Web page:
Peter J Wilcoxen > PAI 300 Economics for Policy Analysis

Quick Tips on Writing Policy Memos

Here are a few nuts and bolts suggestions on writing policy memos.

Core Principles

  1. Cover the important points
  2. The memo should present all of the key findings of the analysis.

  3. Be concise
  4. It should be no longer than necessary. Don't leave important things out but don't write a paragraph when a sentence or two will do.

  5. Identify the winners and losers
  6. It's very important to policy makers to know who would be helped and who would be hurt by a proposal.

  7. Focus on your results, not your opinions
  8. Wherever possible, the memo should include all the facts a policy maker would need to reach her own conclusions and should not emphasize your personal opinion.

  9. Evaluate means, not ends
  10. The main place where you can express your opinion is on whether the policy is a good means for achieving its goals. Does it work well or are there better alternatives? Avoid focusing on whether the goal itself is good or bad.


  1. Briefly summarize the current situation and proposed change
  2. Don't presume the reader already knows all the relevant details. The memo should be understandable to someone who hasn't been in the loop.
  3. Place tables and figures after they are first mentioned in the text.
  4. The reader shouldn't run into a table or figure until after you've let them know it's coming.
  5. Use tables
  6. A table can often be worth a thousand words. It's a much faster way to present a set of numbers than to include them in the text and it can be a lot easier for a reader to understand. That's especially true when you need to show results for different demographic groups.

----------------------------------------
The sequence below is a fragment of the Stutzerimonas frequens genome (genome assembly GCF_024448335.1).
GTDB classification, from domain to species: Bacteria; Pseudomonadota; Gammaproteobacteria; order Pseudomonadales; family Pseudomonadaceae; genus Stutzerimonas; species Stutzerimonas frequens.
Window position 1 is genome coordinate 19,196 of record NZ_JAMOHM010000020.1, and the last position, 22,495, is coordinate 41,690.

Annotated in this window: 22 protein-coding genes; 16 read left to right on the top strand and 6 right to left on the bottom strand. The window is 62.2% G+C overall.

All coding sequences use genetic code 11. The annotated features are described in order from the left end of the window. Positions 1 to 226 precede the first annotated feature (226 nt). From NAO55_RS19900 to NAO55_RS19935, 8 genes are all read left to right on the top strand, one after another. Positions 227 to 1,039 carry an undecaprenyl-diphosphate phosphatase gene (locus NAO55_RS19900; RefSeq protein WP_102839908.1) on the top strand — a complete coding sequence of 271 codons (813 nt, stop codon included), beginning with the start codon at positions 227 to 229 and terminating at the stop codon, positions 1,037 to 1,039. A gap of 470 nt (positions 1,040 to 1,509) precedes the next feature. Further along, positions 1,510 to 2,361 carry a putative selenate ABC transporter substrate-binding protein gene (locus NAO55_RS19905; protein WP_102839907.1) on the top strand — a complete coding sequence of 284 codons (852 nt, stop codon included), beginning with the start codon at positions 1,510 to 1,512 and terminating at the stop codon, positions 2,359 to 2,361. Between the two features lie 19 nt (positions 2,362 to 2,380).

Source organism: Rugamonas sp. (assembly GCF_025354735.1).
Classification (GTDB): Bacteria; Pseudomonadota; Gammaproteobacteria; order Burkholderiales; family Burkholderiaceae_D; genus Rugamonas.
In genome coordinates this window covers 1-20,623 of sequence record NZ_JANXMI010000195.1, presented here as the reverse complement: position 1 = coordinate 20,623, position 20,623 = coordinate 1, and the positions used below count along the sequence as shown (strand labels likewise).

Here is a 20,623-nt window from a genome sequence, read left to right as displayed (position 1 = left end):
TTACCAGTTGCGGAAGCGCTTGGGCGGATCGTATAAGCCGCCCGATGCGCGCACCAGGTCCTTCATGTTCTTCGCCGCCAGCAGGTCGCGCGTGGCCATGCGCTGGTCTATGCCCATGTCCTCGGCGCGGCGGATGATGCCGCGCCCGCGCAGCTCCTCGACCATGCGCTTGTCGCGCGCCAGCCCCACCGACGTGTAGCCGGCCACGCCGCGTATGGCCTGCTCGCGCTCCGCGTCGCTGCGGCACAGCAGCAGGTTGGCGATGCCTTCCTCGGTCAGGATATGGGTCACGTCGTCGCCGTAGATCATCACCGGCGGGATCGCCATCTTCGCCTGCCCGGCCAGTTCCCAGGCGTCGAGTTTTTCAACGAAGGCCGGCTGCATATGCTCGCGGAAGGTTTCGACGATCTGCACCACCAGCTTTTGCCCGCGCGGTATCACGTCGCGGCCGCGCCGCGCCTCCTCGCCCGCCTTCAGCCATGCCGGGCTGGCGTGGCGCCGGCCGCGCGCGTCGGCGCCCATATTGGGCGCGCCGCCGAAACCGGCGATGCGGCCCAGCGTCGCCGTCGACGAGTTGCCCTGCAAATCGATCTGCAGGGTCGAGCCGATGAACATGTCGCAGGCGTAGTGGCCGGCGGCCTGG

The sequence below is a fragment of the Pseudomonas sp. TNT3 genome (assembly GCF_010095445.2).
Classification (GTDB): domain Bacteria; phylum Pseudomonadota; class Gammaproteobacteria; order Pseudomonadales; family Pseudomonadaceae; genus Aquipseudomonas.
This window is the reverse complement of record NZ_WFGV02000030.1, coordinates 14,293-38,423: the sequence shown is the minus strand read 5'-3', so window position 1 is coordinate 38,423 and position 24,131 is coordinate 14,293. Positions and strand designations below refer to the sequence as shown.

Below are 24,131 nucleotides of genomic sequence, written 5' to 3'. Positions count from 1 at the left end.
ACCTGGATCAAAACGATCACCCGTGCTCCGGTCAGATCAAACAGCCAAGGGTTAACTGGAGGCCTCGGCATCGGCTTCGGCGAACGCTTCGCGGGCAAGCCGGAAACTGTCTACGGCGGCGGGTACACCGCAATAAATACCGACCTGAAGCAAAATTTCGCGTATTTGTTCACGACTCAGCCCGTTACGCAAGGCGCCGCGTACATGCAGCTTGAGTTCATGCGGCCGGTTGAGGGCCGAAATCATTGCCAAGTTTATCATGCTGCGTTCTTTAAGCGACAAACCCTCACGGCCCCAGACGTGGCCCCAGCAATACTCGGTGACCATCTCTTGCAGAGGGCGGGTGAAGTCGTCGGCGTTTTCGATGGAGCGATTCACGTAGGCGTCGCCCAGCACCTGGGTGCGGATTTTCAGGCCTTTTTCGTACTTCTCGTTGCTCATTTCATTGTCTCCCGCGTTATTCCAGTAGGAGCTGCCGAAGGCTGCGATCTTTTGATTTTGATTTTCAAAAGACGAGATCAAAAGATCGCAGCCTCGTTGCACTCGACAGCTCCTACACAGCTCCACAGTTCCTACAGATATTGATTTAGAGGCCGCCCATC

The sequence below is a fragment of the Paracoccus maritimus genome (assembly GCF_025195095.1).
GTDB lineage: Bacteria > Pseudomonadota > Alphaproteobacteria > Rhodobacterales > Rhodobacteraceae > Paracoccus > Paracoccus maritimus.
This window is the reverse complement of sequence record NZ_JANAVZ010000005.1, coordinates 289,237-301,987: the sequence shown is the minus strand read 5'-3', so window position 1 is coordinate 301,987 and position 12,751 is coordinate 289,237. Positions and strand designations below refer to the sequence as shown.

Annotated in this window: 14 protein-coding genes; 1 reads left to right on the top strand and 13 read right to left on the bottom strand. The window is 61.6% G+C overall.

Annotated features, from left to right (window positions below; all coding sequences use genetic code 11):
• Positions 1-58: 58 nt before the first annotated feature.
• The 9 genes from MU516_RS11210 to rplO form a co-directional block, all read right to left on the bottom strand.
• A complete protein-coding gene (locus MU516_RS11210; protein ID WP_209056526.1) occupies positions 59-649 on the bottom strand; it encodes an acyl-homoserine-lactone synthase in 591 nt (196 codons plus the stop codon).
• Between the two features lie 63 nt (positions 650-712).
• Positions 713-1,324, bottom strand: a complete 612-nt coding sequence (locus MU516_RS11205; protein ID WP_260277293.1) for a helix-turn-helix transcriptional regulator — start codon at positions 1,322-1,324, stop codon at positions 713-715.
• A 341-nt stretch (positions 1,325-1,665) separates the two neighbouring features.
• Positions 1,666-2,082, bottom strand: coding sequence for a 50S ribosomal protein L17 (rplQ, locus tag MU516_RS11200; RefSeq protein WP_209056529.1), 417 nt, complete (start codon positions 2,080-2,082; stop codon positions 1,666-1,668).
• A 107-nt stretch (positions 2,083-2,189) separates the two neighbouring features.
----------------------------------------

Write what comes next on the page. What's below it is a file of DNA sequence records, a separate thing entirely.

7. Consider using graphs to illustrate your numerical results.
  8. However, only do it if it adds something and isn't trivial: no bar charts with just one bar. Also, be sure to include a title, labels for each axis, and indicate any relevant units.
  9. Watch out for incorrect but correctly-spelled words.
  10. Be aware that spelling checkers won't stop you from accidentally using an incorrect, but correctly spelled, word. E.g., "loose" where you meant "lose".
  11. Write in 3rd person unless you really know what you're doing.
  12. Writing in 1st person can make a document more lively and readable but it has to be done carefully to avoid being confusing or condescending toward the reader. Under no circumstances use "we" unless you are part of the organization to whom you are writing (and in memos written for this class, you are not part of the organization -- you are an outside consultant).
  13. Be evenhanded
  14. Focus on stating the facts and try to avoid including too many adjectives that might overstate your case or suggest that small differences are more important than they are. For example, don't say a policy imposes "huge" costs or creates "enormous" benefits unless the costs or benefits really merit the adjectives.  


  1. Don't include equations.
  2. They generally aren't appropriate in policy memos.

  3. Don't use technical diagrams.
  4. Avoid technical diagrams. For example, in these memos you should NOT include a supply and demand diagram.
  5. Don't use 2nd person.
  6. Do not use second person ("you" or "your") in memos. It's only appropriate if you are intending to address each reader as an individual, which you are NOT doing here.


  1. Do label rows and columns in tables.
  2. Do number pages.
  3. Don't break tables across pages.
  4. Don't have large blank areas in tables.
  5. Avoid having tables with columns or rows that have really large cells for small contents. Usually that happens when one of your rows has very long contents that take multiple lines or your column labels are really long.
  6. Don't let tables or figures go beyond the left and right margins.
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Peter J Wilcoxen, The Maxwell School, Syracuse University
Revised 02/09/2023